There are lots of different ways to improve vocabulary knowledge. The method that most indirectly, yet most efficiently improves vocabulary is reading. Read to your children from a young age, and once they are old enough encourage them to read on their own.  Try to be available to answer their questions while they are reading – and if you don’t know the word – pull out a dictionary and learn something new together!

Andrew Biemiller, the former director of the master’s program in child study and education at the University of Toronto, recently spoke at Harvard’s Graduate School of Education about the importance of teaching vocabulary in the classroom. His solution to solving what he believes to be a vocabulary gap: “by teaching vocabulary–10 and 12 word meanings a week in the primary grades—children will be able to identify more words and meanings as they get older.” His research indicates that with 30 minutes of instruction a day, a child can begin to fill the vocabulary gap that currently exists.

At home, children can play “matching” games with vocabulary. Older children can create their own versions of the game, using pairs of cards with words and their definitions. This way, they choose which words they want to learn and are interesting to them. Then, together with friends or siblings who are similar ages, they can turn learning vocabulary into a game. Younger children can do this with pictures and words, setting the stage for reading and vocabulary usage.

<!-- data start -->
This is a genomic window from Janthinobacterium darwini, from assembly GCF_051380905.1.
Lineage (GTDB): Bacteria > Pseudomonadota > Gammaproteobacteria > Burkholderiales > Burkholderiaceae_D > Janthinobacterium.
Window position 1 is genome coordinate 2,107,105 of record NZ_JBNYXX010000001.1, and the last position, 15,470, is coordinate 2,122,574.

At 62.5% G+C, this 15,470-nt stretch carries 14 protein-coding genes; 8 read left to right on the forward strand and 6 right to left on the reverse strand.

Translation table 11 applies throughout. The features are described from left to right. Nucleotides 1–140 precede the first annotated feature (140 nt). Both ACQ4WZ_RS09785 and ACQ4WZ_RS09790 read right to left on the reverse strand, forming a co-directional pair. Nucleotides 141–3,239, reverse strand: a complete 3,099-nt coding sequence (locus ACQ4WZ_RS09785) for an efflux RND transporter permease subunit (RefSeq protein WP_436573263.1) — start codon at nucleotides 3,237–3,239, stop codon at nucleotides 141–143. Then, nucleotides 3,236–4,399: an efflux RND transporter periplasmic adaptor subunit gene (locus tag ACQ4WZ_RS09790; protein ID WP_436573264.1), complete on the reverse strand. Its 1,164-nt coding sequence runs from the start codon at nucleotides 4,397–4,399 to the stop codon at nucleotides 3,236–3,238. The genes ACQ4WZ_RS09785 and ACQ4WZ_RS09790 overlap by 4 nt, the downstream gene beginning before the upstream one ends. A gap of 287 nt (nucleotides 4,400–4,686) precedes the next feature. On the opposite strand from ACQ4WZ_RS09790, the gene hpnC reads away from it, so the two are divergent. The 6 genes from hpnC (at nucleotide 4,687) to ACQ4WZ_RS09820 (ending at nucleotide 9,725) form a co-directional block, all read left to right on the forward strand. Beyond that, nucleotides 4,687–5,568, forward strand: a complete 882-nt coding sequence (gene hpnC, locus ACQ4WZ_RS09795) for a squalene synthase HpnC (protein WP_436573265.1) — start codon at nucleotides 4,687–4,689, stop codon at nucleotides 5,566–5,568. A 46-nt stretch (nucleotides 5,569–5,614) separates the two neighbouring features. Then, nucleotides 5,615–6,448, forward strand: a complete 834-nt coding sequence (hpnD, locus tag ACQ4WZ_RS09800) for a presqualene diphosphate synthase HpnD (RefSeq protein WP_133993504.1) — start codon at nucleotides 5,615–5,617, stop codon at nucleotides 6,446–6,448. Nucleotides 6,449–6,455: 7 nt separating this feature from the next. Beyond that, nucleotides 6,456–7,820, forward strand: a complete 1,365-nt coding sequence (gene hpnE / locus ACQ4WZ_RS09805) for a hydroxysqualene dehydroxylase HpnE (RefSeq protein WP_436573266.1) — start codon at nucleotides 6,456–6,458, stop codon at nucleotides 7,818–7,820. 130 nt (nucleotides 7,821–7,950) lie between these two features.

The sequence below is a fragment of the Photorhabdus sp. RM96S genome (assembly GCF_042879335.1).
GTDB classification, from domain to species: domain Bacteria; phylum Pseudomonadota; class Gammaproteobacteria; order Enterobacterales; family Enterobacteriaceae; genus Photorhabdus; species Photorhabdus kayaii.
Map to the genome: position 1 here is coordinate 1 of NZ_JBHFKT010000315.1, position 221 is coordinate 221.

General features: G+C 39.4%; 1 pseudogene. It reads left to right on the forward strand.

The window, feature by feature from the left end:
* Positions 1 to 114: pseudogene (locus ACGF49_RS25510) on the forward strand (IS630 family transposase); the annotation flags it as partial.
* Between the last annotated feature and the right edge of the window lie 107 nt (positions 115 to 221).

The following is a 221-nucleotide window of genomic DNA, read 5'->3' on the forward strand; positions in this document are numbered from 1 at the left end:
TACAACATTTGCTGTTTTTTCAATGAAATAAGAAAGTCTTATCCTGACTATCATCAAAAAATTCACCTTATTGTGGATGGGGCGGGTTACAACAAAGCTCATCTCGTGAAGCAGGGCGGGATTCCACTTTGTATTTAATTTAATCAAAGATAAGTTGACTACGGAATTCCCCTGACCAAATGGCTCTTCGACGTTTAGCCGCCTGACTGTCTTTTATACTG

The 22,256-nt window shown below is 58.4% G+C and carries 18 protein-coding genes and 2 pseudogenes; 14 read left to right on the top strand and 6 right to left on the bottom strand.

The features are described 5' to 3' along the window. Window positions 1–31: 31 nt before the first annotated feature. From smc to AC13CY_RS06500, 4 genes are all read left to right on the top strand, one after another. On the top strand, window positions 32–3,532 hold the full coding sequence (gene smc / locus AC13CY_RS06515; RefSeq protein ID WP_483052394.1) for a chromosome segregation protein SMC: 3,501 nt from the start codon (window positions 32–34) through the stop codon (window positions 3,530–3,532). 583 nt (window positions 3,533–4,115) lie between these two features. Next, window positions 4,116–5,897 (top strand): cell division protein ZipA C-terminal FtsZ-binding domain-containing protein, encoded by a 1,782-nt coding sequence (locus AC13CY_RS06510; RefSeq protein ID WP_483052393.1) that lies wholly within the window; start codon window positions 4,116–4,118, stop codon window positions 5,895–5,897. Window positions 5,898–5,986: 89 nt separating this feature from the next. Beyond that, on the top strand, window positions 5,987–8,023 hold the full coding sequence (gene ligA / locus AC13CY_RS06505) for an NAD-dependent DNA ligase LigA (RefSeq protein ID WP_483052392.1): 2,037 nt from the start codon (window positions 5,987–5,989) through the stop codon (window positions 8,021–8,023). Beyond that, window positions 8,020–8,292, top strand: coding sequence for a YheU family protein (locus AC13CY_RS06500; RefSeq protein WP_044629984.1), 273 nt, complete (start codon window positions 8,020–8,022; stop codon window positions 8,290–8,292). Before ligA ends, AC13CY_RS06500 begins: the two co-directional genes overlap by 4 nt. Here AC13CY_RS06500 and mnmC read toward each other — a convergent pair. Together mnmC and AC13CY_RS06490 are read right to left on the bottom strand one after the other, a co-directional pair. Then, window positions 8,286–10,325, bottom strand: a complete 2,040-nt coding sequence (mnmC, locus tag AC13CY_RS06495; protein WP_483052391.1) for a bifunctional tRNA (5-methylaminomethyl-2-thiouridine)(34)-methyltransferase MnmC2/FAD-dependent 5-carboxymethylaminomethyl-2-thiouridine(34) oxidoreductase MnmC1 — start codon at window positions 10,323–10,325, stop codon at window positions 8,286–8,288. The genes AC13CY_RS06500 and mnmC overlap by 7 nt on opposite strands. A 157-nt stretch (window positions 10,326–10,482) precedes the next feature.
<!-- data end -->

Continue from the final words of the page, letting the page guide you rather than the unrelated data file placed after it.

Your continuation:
In the Era of Computers, Who Needs to Spell?

J. Richard Gentry, an expert on spelling education, explains why spelling is so important even in the age of computers and software that automatically checks our spelling. If you ask a reading specialist what children need in order to read successfully, his or her answer would be knowledge of the alphabet and phonemic awareness (the ability to identify that certain letters correspond to certain sounds). In other words, kindergarten and first grade spelling! Obviously, teaching spelling is only a small part of literacy instruction. However, in past years, spelling instruction has fallen out of favor.

About the Author: An acclaimed educator and education consultant, Mrs. Rifka Schonfeld has served the Jewish community for close to thirty years. She founded and directs the widely acclaimed educational program, SOS, servicing all grade levels in secular as well as Hebrew studies. A kriah and reading specialist, she has given dynamic workshops and has set up reading labs in many schools. In addition, she offers evaluations G.E.D. preparation,, social skills training and shidduch coaching, focusing on building self-esteem and self-awareness. She can be reached at 718-382-5437 or at rifkaschonfeld@verizon.net. Visit her on the web at rifkaschonfeldsos.com.


If you don't see your comment after publishing it, refresh the page.

Our comments section is intended for meaningful responses and debates in a civilized manner. We ask that you respect the fact that we are a religious Jewish website and avoid inappropriate language at all cost.

If you promote any foreign religions, gods or messiahs, lies about Israel, anti-Semitism, or advocate violence (except against terrorists), your permission to comment may be revoked.